Paulo Freire

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Washing one's hands of the conflict between the powerful and the powerless means to side with the powerful, not to be neutral.
Oppressors develop a series of methods precluding any presentation of the world as a problem and showing it rather as a fixed entity, as something given—something to which people, as mere spectators, must adapt.

Paulo Reglus Neves Freire (September 19, 1921May 2, 1997) was a Brazilian educator and theorist of critical pedagogy.


Pedagogia do oprimido (Pedagogy of the Oppressed) (1968, English trans. 1970)[edit]

Quotes in order, although grouped topically where appropriate:

  • Dehumanization, although a concrete historical fact, is not a given destiny but the result of an unjust order that engenders violence in the oppressors, which in turn dehumanizes the oppressed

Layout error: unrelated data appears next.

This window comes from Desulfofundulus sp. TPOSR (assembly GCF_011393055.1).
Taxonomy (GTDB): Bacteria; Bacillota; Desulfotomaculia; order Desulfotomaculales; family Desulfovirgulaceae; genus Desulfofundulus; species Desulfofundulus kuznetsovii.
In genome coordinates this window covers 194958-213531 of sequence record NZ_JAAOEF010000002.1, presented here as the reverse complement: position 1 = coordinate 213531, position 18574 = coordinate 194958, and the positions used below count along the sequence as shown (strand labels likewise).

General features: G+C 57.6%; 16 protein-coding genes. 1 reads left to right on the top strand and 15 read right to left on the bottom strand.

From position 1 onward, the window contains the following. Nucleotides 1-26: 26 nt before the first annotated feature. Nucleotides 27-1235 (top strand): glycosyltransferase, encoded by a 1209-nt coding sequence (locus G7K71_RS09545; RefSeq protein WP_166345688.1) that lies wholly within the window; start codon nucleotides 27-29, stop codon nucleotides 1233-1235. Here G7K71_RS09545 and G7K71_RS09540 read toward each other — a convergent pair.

• Foreword
  • He has made use of the insights of these men to develop a perspective on education which is authentically his own and which seeks to respond to the concrete realities of Latin America.
    • As quoted in Pedagogy of the Oppressed (2014), p.31
    • Chapter 1
  • Indeed, the interests of the oppressors lie in 'changing the consciousness of the oppressed, not the situation which oppresses them.'
    • Chapter 1, The Banking Concept of Education
  • The oppressors, who oppress, exploit, and rape by virtue of their power, cannot find in this power the strength to liberate either the oppressed or themselves.
    • Chapter 1, on the oppressors
  • The oppressed, instead of striving for liberation, tend themselves to become oppressors
  • They have no consciousness of themselves as persons or as members of an oppressed class.
  • The oppressed find in the oppressors their model of 'manhood.'
  • The behavior of the oppressed is a prescribed behavior, following as it does the guidelines of the oppressor.
    • Chapter 1, on the oppressed
  • The oppressor, who is himself dehumanized because he dehumanizes others, is unable to lead this struggle.